There is a pot of N noodles. (so there are 2N ends). A person randomly grabs two ends and merges them. The person keeps doing it, until there are no more noodles, (and only loops), left in the pot. what’s the average number of loops in the pot?
A person dies, and arrives at the gate to heaven. there are three doors. one of them leads to heaven. another one leads to a 1-day stay at hell, and then back to the gate, and the other leads to a 2-day stay at hell, and then back to the gate. every time the person is back at the gate, the three doors are reshuffled. How long will it take the person to reach heaven?
this is a probability question - i.e. it is solvable and has nothing to do with religion, being sneaky, or how au dente the pasta might be ;-)
1/3 of the time, the door to heaven will be chosen, so 1/3 of the time it will take zero days. 1/3 of the time, the 1-day door is chosen; of those, the right door will be chosen the next day, so 1/9 trips take 1 day. Similarly, 1/9 will take two days (choosing the 2-day door, then the right door).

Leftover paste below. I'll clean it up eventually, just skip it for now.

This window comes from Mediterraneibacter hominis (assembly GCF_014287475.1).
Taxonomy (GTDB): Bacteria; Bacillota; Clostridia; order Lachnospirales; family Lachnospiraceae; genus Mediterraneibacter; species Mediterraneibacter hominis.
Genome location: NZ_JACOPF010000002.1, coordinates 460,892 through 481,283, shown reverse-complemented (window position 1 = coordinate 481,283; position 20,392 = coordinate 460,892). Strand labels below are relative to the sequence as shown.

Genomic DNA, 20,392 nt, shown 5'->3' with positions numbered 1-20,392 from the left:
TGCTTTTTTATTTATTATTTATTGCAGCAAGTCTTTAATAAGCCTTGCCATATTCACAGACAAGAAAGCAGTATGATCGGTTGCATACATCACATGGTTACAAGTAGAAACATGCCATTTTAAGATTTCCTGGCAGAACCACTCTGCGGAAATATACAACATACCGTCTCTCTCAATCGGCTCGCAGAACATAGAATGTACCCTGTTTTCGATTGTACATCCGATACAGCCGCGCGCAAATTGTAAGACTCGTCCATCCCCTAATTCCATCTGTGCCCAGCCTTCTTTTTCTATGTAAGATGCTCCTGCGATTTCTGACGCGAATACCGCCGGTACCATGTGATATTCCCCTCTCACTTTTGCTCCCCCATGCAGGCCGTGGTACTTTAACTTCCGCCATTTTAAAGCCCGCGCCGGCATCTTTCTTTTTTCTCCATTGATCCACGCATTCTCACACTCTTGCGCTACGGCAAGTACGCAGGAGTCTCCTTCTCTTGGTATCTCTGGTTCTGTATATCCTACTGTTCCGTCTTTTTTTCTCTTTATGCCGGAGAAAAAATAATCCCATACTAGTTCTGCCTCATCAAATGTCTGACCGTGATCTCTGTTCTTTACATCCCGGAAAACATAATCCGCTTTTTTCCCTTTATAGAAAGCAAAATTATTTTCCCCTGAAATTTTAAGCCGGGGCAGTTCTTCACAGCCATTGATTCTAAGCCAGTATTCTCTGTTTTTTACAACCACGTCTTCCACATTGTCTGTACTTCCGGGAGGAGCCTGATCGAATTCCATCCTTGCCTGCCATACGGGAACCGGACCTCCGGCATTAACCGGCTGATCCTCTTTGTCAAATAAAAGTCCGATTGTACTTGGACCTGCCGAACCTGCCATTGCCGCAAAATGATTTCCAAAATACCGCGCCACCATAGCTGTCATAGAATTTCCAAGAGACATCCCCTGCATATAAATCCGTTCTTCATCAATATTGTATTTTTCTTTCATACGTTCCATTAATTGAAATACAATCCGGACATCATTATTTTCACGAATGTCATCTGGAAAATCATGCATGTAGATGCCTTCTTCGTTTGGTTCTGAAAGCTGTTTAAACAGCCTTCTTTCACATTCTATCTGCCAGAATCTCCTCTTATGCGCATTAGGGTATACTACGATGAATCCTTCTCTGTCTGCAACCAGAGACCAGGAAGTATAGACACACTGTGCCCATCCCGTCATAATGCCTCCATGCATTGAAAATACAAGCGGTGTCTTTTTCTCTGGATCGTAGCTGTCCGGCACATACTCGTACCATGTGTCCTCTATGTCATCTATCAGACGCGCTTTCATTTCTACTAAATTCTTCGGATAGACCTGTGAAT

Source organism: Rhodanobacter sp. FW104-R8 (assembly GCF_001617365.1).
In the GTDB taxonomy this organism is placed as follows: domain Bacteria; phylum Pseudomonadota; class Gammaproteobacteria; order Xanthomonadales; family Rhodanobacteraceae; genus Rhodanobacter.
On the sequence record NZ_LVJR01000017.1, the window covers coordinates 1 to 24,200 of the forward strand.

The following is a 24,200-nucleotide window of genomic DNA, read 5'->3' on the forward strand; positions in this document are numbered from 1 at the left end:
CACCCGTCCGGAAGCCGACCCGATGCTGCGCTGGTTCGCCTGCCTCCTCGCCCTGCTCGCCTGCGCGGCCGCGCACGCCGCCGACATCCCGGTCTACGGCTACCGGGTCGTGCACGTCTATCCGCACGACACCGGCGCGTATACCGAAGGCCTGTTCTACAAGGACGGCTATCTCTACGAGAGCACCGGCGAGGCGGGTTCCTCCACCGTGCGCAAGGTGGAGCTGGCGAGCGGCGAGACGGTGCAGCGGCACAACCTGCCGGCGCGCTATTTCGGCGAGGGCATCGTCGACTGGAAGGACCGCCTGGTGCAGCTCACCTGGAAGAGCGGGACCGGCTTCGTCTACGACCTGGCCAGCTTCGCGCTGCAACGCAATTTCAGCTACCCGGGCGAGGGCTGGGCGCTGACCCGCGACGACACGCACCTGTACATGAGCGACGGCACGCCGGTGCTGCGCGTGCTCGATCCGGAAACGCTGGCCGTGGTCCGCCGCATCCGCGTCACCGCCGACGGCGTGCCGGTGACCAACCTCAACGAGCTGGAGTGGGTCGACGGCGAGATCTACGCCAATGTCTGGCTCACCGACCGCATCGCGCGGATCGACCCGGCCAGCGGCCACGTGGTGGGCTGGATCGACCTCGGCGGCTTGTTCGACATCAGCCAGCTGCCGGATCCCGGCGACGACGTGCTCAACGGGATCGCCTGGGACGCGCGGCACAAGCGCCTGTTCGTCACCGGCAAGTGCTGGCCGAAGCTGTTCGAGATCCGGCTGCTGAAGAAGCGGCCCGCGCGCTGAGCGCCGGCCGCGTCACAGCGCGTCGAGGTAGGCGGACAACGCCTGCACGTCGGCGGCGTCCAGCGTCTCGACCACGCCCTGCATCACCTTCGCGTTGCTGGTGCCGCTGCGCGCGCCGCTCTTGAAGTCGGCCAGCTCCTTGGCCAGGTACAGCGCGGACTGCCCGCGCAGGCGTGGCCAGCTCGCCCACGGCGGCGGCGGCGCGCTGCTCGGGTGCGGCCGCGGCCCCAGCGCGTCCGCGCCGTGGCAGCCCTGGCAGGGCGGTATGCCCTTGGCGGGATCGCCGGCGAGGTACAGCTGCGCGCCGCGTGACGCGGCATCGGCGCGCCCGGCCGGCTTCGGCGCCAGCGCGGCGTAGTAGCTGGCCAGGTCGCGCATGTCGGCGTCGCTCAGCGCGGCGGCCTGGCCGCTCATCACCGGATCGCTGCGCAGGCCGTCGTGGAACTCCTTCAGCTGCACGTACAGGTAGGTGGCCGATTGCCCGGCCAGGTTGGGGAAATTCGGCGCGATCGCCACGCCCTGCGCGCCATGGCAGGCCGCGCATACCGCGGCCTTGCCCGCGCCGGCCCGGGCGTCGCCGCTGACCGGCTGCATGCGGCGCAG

After that, the cases split again, and again, and again. I can’t seem to make a nice infinite sum this way, so let’s try again.
Suppose the average days spent is X. 1/3 of the cases are done in zero days as before. 1/3 of the cases are 1 day plus X. 1/3 are 2 + X. So:
Someone walks into your room and dumps a huge bag of quarters all over the floor. They spread them out so no quarters are on top of any other quarters. a robot then comes into the room and is programmed such that if it sees a head, it flips it to tails. If it sees a tail, it throws it in the air. the robot moves around randomly forever. Will there be a convergence in distribution of heads vs. tails?